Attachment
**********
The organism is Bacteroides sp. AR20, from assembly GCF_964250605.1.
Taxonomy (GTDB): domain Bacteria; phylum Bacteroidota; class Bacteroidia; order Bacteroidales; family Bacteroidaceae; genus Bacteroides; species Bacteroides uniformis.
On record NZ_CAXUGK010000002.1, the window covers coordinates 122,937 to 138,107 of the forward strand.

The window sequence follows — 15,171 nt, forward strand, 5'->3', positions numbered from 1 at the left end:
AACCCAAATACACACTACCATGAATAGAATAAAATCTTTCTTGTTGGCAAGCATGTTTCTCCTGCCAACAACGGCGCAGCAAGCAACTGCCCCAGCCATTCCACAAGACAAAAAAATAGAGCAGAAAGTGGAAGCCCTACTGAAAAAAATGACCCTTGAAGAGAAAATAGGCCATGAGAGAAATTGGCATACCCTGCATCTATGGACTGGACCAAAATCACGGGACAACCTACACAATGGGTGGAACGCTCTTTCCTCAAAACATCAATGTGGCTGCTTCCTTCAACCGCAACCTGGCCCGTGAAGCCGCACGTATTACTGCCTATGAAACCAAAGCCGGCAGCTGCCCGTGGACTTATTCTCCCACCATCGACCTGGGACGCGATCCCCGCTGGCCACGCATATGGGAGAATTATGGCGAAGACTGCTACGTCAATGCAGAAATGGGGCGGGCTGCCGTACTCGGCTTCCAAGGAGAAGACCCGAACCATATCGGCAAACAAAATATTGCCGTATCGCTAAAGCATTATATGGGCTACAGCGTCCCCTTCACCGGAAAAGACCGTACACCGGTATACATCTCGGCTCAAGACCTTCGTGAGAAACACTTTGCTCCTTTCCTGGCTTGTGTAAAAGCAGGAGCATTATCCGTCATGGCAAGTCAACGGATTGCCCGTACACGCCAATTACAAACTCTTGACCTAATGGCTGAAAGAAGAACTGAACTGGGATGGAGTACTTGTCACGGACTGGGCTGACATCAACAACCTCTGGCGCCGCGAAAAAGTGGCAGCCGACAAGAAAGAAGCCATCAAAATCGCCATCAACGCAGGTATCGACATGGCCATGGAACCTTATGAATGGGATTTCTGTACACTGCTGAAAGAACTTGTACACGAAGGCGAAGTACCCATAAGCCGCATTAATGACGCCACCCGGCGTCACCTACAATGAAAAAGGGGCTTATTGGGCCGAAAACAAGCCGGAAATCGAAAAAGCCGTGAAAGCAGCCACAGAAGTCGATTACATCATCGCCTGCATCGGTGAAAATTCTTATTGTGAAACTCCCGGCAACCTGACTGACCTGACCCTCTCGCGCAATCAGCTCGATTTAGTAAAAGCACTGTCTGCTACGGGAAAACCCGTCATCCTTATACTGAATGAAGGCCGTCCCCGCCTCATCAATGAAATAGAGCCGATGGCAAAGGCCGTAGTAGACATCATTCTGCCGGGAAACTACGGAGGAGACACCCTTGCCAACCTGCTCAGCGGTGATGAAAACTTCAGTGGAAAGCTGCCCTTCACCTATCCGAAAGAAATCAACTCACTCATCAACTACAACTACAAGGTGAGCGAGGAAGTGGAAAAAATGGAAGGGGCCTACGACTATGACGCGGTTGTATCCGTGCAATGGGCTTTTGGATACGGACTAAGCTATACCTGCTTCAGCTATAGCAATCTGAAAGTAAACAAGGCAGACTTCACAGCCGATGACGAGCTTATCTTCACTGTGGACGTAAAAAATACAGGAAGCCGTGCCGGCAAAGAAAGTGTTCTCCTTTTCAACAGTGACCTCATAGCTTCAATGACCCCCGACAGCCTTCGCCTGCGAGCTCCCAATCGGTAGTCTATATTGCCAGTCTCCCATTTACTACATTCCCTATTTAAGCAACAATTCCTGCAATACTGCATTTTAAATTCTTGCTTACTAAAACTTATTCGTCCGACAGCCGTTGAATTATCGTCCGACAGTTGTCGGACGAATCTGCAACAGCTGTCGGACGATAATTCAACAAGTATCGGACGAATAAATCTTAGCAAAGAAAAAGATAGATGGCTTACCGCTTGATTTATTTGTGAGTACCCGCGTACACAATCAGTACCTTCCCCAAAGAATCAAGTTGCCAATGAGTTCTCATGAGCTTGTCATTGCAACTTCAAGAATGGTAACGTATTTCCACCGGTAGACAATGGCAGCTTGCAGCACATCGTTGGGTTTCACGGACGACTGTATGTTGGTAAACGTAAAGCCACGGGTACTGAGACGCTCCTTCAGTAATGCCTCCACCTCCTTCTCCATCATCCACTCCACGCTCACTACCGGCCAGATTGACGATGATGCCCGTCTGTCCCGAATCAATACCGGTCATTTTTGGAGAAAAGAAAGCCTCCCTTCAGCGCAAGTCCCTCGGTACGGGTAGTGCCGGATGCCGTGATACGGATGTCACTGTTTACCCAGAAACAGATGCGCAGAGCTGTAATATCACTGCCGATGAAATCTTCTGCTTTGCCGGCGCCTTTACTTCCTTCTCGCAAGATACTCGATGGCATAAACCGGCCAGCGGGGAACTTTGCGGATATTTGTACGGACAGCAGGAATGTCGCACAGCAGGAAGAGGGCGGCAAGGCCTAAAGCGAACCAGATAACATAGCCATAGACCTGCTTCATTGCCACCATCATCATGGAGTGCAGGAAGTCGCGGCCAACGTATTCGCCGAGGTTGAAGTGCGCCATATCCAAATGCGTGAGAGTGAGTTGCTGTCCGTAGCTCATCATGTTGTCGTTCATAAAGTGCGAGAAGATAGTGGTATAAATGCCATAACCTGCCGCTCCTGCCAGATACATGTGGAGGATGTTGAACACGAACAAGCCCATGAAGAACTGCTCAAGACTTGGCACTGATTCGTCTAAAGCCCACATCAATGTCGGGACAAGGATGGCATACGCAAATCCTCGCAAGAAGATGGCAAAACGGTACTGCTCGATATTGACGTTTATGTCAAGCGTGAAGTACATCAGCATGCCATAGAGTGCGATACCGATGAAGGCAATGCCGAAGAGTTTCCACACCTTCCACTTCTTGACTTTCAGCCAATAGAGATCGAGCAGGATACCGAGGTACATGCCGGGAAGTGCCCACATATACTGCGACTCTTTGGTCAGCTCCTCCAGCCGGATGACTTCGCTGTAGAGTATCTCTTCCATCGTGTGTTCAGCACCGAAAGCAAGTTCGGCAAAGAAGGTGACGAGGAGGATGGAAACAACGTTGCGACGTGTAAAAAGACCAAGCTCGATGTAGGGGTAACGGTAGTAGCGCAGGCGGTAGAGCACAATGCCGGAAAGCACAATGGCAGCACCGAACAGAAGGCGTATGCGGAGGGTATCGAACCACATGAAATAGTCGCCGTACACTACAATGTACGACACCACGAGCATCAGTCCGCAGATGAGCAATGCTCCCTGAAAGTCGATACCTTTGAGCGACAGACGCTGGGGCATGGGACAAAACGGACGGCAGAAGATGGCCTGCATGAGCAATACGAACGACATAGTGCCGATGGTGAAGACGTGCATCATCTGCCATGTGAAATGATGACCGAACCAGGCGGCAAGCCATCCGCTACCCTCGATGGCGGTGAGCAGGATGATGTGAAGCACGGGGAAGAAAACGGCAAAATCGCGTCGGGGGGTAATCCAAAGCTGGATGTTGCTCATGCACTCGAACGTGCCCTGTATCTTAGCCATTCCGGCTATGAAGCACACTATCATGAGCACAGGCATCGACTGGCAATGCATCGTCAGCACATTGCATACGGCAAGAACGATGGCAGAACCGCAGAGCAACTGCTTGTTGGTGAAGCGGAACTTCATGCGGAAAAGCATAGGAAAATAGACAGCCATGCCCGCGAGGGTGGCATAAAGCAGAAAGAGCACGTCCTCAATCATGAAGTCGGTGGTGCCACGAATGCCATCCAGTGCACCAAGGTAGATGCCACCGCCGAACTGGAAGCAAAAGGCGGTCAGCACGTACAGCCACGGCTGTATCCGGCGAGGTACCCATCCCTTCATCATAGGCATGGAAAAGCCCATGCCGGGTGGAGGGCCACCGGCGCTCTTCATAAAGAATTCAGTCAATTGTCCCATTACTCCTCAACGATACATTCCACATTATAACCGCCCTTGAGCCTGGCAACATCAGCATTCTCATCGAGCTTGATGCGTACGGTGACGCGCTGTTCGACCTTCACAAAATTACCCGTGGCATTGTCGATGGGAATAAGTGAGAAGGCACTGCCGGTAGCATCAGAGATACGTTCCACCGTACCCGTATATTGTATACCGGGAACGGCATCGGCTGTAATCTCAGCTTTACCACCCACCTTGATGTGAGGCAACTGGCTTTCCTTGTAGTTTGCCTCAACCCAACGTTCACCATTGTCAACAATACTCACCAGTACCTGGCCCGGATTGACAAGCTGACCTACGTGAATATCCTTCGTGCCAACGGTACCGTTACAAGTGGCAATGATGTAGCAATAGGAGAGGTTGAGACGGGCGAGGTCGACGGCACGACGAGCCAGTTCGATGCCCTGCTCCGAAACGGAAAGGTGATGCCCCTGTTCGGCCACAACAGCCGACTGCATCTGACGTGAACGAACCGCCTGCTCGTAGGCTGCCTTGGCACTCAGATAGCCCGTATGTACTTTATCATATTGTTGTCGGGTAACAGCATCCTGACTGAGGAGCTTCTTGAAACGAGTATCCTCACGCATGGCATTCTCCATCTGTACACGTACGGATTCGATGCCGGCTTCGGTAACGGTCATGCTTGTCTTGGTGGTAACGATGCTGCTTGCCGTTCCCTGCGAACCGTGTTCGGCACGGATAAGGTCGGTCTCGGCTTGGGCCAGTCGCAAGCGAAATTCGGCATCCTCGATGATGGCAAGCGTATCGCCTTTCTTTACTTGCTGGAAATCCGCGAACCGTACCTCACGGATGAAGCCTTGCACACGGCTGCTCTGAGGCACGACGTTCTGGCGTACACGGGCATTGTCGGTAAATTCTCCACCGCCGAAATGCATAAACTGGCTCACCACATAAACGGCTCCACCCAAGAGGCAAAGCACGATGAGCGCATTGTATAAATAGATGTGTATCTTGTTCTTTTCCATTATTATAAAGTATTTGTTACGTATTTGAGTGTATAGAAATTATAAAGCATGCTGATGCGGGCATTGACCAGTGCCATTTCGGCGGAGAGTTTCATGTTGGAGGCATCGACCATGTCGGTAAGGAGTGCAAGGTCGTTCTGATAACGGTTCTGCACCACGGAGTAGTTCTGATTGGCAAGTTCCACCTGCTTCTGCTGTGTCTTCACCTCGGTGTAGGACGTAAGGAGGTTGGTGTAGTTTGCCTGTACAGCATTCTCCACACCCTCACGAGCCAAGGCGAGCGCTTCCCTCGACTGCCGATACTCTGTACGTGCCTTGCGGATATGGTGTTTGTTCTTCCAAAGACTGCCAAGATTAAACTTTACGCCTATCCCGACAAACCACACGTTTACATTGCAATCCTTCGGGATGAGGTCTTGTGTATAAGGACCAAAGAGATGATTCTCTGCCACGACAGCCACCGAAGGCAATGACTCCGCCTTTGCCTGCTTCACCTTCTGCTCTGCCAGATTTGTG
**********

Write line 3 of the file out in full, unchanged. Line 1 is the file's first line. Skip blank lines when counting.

On record NZ_CAXUGK010000002.1, the window covers coordinates 122,937 to 138,107 of the forward strand.